Monday, June 16, 2008

The Incredible Hulk review

While definitely not as great as Iron Man, the other Marvel superhero film this summer, The Incredible Hulk is honestly entertaining in all the ways that matter most. It is satisfying because it readily gives the things I wanted to see most on screen, action and a little bit of heart. But it also disappointed somewhat with a shallow story and just not enough meat on its weighty bones.

Starting with the positive, and let me assure you the film is really pretty solid most of what I have to say is positive, the action scenes were great. The Hulk had a lot of fantastic fights, my favorite being on the lawn of a college campus with some kick ass sonic weapons, and a super soldier serum enhanced Tim Roth duking it out with old mean and green. The fights looked great, with solid choreography, and A LOT of collateral destruction. In fact the excessive destruction was a running element throughout the movie, even in the quieter hulk scenes. But with this kind of a film you can't really separate the action from the fx. After seeing the early commercials I was concerned, like a lot of people, about the CG work, especially in those fight scenes. The early looks at Abomination were startling, and extremely phony. While watching the movie though, I hardly noticed it. And I had zero problem looking past any flaws in CG, because most of it was really very good. No the Hulk does not look like someone 100% real, but I still managed to believe and invest in the character. And the action itself has a number of nice touches that push it into the realm of excellent. For example, there's a great sequence where the Hulk rips a police car in two and uses it like boxing gloves. Those are the moments that just made me smile, that's what I wanted out of my Hulk film. The action played very well, and despite a friend of mine feeling that the final fight was predictable, I think they did an admirable job creating what they did out of literally nothing.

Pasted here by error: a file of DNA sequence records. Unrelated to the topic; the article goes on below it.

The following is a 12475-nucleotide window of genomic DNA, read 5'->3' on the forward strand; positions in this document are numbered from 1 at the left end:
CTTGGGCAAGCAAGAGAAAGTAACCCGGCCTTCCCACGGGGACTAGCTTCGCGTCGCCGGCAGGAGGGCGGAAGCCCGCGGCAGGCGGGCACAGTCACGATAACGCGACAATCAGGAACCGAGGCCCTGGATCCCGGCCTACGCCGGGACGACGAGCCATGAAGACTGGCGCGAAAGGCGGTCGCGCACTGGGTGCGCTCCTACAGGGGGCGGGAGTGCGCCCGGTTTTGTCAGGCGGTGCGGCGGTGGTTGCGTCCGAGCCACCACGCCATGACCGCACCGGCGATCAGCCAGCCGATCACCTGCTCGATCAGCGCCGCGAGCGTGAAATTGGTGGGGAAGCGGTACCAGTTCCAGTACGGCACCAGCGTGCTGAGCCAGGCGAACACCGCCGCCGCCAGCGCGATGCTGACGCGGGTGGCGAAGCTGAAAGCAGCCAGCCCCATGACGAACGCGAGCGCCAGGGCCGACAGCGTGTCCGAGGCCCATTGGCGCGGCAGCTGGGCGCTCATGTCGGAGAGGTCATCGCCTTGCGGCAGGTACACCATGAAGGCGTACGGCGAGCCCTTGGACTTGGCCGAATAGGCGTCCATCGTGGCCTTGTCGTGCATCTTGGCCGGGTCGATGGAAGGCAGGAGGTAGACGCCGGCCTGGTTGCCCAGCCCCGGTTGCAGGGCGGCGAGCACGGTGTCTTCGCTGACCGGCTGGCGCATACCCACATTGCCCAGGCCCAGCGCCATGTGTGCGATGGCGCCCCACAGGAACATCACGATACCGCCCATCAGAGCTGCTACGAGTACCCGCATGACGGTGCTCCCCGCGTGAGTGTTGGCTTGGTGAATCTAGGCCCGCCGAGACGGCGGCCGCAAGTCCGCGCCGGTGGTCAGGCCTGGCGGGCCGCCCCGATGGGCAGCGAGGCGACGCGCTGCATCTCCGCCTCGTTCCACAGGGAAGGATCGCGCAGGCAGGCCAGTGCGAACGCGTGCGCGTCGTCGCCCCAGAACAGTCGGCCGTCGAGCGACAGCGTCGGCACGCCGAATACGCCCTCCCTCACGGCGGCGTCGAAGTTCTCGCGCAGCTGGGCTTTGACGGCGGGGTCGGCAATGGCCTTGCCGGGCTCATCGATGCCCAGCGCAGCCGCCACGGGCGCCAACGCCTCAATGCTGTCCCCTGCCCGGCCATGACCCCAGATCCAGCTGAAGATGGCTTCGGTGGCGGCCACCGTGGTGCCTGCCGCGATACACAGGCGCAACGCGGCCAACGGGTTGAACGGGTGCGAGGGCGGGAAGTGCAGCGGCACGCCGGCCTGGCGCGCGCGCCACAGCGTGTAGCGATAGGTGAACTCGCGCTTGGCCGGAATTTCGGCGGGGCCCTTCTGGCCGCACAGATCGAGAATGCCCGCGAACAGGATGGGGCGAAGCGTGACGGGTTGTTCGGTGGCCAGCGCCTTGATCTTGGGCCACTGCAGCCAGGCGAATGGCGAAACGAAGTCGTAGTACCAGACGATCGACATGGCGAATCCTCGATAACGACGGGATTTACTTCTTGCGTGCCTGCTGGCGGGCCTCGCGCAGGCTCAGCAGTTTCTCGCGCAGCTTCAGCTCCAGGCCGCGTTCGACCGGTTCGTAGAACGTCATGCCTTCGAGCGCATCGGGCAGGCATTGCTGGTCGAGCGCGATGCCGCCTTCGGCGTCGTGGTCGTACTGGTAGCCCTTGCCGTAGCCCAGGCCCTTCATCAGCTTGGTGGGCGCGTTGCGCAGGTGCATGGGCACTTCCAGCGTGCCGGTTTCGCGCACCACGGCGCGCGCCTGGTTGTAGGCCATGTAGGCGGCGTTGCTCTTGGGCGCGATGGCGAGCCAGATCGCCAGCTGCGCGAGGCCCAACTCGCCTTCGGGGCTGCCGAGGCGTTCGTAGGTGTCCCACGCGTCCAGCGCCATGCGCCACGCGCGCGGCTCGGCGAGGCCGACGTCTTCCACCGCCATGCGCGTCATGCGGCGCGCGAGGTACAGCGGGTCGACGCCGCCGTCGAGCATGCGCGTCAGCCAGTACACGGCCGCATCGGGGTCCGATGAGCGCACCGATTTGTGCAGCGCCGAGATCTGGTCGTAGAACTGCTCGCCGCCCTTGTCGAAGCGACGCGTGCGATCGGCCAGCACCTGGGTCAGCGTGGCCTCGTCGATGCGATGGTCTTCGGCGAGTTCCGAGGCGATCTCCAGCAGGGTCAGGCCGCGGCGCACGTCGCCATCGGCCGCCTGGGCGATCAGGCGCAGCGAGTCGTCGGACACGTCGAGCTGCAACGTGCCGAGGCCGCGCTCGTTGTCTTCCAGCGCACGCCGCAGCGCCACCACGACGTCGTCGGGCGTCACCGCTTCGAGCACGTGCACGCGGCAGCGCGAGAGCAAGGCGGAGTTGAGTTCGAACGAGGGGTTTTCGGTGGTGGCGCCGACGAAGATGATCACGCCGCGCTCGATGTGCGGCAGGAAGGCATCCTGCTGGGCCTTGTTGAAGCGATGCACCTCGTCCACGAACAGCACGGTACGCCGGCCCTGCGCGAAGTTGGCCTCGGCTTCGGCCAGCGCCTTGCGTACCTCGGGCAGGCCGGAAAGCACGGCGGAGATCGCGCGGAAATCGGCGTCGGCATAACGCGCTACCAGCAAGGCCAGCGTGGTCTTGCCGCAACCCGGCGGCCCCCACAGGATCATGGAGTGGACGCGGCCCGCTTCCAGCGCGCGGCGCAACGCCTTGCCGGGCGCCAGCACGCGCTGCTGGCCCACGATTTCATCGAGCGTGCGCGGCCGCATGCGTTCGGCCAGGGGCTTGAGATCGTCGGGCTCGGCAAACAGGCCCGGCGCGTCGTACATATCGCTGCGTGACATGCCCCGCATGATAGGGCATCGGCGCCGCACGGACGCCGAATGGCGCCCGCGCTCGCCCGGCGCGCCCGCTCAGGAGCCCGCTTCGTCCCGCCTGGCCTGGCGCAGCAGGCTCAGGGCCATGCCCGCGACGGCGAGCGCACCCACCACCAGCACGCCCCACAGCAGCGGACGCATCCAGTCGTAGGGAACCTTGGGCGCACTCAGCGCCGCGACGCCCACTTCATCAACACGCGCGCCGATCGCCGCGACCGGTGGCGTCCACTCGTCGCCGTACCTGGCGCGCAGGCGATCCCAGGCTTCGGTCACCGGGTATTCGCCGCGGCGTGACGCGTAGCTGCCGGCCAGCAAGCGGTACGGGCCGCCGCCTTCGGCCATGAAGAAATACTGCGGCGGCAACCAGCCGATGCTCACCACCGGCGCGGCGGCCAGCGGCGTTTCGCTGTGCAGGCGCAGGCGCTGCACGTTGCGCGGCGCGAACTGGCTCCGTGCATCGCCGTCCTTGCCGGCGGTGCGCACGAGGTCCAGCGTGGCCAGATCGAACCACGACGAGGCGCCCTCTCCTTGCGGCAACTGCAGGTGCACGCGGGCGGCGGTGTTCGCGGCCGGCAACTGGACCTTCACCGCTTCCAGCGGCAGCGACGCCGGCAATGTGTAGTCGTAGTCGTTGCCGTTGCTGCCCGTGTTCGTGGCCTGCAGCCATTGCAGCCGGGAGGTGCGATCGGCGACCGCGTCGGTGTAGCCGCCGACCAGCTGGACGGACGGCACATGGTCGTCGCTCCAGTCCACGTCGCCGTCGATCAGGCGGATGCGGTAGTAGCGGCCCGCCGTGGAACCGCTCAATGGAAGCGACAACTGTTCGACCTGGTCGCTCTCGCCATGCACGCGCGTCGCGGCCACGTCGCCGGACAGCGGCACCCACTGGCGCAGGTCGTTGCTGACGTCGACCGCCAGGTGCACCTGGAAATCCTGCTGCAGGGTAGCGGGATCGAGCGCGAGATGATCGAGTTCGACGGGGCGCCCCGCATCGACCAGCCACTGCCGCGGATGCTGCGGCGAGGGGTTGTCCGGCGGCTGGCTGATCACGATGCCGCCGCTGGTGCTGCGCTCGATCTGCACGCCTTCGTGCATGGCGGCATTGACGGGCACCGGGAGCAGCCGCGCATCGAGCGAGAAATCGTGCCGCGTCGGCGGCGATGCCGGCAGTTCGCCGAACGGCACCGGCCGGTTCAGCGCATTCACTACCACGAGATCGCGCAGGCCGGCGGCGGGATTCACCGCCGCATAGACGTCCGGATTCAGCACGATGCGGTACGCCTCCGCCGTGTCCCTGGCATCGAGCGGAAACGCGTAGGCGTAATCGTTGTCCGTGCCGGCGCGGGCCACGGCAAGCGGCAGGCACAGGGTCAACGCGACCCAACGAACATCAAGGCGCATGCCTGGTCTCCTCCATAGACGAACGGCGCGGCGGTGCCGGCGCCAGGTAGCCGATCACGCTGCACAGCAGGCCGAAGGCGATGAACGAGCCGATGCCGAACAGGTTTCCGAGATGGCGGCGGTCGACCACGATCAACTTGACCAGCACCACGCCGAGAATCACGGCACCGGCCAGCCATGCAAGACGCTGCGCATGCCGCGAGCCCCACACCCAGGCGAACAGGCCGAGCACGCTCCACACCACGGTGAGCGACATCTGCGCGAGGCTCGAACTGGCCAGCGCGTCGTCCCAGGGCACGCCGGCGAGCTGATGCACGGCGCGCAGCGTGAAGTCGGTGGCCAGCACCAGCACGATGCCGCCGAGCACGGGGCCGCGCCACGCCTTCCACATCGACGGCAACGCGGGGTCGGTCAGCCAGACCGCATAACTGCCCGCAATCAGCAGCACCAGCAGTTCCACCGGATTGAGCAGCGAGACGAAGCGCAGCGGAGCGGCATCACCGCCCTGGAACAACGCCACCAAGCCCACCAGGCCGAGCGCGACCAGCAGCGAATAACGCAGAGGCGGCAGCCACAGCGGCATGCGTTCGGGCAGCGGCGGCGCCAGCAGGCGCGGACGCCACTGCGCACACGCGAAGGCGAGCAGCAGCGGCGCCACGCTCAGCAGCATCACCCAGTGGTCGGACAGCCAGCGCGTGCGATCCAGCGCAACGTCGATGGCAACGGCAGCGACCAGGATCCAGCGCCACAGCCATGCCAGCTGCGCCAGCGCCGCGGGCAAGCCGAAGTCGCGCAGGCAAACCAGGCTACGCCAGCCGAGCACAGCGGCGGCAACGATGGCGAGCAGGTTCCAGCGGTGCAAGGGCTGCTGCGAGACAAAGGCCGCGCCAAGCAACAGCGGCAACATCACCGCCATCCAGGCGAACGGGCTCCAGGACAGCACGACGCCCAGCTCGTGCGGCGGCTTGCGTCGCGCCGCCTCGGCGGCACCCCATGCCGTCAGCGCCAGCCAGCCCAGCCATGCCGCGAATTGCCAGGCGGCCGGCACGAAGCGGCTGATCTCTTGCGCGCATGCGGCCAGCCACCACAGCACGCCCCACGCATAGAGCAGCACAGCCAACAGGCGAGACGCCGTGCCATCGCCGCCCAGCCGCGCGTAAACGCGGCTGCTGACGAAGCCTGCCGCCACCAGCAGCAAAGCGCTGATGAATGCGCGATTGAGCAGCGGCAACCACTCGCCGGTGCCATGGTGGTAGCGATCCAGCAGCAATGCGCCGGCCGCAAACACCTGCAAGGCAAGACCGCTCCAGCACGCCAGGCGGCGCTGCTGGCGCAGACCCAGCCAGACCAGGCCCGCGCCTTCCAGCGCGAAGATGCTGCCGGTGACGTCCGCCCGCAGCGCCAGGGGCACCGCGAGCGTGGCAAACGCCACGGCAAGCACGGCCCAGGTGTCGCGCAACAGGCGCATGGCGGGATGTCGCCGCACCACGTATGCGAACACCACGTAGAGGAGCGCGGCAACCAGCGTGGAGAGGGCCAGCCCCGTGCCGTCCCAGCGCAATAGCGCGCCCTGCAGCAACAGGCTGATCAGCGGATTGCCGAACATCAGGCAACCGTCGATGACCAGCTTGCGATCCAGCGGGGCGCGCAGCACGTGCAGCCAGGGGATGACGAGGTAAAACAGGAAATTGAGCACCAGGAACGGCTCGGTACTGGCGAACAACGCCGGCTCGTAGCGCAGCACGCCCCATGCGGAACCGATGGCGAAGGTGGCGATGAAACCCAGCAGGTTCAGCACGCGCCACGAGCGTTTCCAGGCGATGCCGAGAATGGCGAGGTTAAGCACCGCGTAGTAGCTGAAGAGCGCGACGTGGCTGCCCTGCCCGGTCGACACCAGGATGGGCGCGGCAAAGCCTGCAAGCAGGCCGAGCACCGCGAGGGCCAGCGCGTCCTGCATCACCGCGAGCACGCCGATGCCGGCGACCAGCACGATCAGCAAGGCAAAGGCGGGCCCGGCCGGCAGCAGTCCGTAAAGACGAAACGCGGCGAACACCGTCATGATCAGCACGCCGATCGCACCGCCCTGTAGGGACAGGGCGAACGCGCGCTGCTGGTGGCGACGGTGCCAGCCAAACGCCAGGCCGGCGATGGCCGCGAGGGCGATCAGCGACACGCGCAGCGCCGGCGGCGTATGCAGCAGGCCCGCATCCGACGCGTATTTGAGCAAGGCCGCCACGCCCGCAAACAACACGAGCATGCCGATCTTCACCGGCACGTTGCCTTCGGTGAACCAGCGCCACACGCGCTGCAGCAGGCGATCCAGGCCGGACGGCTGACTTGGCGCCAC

As for the acting, well it was generally pretty decent. Ed Norton who rules the screen solidly for most of the film was fine, definitely not Eric Bana, but having seen them both in the role of Bruce Banner now, I'll have to say Norton did a better job capturing the intangibles of the character, I really felt the inner turmoil, and I liked how the plot had him seriously learning how to deal with his rage. The rest of the cast is a bit of a mix bag, with most giving alright performances on a sometimes weak script. Liv Tyler is shrill and definitely underwritten, but the rumored 70 minutes of additional scenes that director Louis Leterrier plans to include on the dvd should expand her role. And Tim Roth is great as the bad guy who eventually becomes The Abomination. He manages the balance of good soldier and psychotic killer with more weapons training than you'd be comfortable with very well. Once he becomes the monster, its a bit of a strain, but I still enjoyed him. Other smaller roles like William Hurt as General Ross were serviceable, but I have to say I loved Sam Elliot's portrayal of the character, so I was a bit biases against him. And of note Tim Blake Nelson, who played a scientist bent on 'helping' Banner was annoyingly over the top. And it looks like he's being set up as the future villain known as The Leader for a future film. Hopefully he'll be a bit more downplayed in any potential sequel. So like I said, kind of a mix bag.